It is said that those who migrate, live in a time warp. They see their past in their present and use it to define their future as well. This distortion allows them to continue to live with the people they left behind and to bring into their lives events from another period.
Although illusionary, living in a time warp can also be a blessing. This is how we felt on the evening we gathered at the tavern to celebrate Eid-e-Milad.
We decided we will do it the old-fashioned way, the way it was when we were young. So we spread a white sheet on the floor, placed cushions along the walls and requested people to wear traditional dresses for the occasion.
We even had agar-battis and gulab-pash, a little container used for sprinkling scented water on the audience.
Near the entrance, we placed little bottles of traditional perfumes, extracts of flowers we left behind, champa, chambeli, gulab. No, we did not call them jasmine or roses, not that evening.
In the middle, we placed a red, hand-woven carpet with more cushions and a rahal, which we used in the maktab while learning to recite the Holy Quran.
There were no supersize cakes, no motorised devices, no sticks, no swords and no shooting in the air.
After recitals from the holy book by a sister-brother duo, we invited some older kids to recite na’at. And here too, we stuck to the tradition. Instead of going for modern poems composed on popular tunes, we selected three, one each by poets Hali, Zafar Ali Khan and Allama Iqbal.
Then we asked one of our members, who is associated with a local Sufi circle and is widely respected in the community for his moderate views, to “read the milad.”
He started with a tale that we often heard at milads in our days, which now seem like another age.
“God, where are you? I want to become your servant. Mend your battered shoes. Comb your hair. Wash your clothes. Kill the lice and fleas. I would bring you fresh milk,” said the shepherd.
“I wish to kiss your hand. Rub your feet. I would sweep your bedroom clean and keep it neat. And prepare your bed when you are sleepy. I’d sacrifice my herd of goats for you. Give away my life for you and those of my sons.
“If you get sick, I will look after you, better than I look after myself.”
Prophet Moses, who was walking by, heard the shepherd’s supplication, and asked him: “What’s that I hear you say?”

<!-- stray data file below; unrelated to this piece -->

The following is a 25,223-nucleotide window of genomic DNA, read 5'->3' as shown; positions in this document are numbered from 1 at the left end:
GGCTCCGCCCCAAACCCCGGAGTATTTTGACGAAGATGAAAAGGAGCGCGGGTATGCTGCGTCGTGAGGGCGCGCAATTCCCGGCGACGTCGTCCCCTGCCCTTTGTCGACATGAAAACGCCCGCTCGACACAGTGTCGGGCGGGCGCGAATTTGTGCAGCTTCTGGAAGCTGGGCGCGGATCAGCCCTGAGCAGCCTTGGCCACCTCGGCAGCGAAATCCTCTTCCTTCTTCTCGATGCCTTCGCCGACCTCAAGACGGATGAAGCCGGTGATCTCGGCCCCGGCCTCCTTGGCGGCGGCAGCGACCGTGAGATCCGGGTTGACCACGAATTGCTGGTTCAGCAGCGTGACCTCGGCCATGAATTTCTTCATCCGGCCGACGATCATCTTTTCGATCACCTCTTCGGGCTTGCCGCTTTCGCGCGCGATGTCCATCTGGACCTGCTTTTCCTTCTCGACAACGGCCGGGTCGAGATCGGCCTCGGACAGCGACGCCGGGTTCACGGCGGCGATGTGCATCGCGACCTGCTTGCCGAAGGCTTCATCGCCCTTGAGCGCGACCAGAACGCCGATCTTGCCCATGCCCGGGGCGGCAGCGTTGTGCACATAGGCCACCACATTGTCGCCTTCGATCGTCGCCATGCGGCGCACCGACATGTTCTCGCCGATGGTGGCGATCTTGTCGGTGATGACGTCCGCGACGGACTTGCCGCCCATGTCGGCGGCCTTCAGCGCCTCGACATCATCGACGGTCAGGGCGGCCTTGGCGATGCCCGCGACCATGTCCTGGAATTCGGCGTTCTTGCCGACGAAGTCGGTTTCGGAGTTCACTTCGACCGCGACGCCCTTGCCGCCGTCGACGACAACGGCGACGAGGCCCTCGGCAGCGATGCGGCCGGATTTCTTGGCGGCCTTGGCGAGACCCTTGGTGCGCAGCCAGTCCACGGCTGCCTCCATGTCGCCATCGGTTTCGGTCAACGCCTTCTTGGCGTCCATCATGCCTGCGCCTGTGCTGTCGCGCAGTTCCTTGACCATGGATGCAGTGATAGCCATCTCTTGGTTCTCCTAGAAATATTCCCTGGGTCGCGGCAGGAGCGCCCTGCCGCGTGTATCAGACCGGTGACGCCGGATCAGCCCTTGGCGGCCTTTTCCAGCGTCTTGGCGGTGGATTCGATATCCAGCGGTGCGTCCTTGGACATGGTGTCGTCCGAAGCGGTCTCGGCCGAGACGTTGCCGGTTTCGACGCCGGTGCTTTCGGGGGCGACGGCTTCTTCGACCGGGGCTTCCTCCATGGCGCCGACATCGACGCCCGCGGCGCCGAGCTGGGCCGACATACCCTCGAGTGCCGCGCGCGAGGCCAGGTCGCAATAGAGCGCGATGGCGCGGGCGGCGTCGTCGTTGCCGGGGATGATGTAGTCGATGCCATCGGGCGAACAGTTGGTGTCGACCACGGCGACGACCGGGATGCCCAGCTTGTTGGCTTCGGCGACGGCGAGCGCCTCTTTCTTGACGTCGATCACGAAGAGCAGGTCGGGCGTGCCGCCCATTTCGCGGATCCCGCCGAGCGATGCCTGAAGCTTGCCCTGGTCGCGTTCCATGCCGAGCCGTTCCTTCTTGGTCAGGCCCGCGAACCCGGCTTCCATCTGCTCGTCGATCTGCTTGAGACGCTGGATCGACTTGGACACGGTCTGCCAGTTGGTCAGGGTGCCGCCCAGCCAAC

“I am speaking to my Creator,” said the shepherd.
“You’ve truly lost your mind,” said Moses. “You’ve given up the faith and gone astray.”
Then Moses explained that God does not have feet, so he needs no shoes. He does not have hair, so needs no combing. He does not dress up like people, so there are no clothes to wash. He does not sleep, so has no bed.
“Stop your mad babbling and go seek His forgiveness,” said Moses.
“Your words have struck me dumb. Regret now burns my soul,” replied the shepherd, breathed a heavy sigh, ripped his cloak and wandered away into the desert, sobbing.
As the shepherd disappeared, God spoke to Moses: “You have just turned a slave away from me. I sent you to bring people to me, not to do otherwise.”
God said: “I’ve given each one a special way and a unique expression. This is how I intended the shepherd to pray. I don’t look at words and tongues. I look into hearts and moods. I know when a man’s heart has humility. I’m tired of fancy terms and metaphors. I seek a soul which burns with my love.”
When Moses received this message, he went to the desert, looking for the shepherd and found him, still sobbing.
Moses said to the shepherd: “I bring you God’s decree. Don’t bother with good manners and rites. What you say from the core of your heart is dearer to God. So, pray as you will.”
Since it was very cold and snowing outside, we deviated a little from the tradition. As the speaker paused, we served tea. And then we invited the four dervishes of our tavern (named after a 13th century book, “The Tale of the Four Dervishes”) to discuss the story.
“I came across this tale many years ago while learning to read Maulana Rumi’s masnavi in Farsi,” said the senior dervish.
“It brought tears to my eyes but other mundane stories pushed it away from my memory. Now, I always keep it with me, see,” he said, showing a copy of the masnavi with Urdu translation. “It reminds me that religion is about love and mercy, and not violence and hate as we see today.”
Then he also showed us the print of a recent newspaper story about Pakistan’s ambassador in the United States being tried for an alleged act of blasphemy that she says she never committed.
“But it is not just Ambassador Sherry Rehman that I am worried about. She is a powerful woman and has many sympathisers. I am more concerned about other helpless victims,” said the dervish.
“The man in Dadu, Sindh, who was burned alive by a mob, another in Gujranwala who also was killed by a mob and his body dragged through the streets, the poor Christian girl forced to leave the country, and countless others languishing in jails for a crime they did not commit,” said the dervish.
“Imagine, Rumi writing this story now,” said the second dervish. “A mob would raid his home and set him on fire along with his books even before the poem is published.”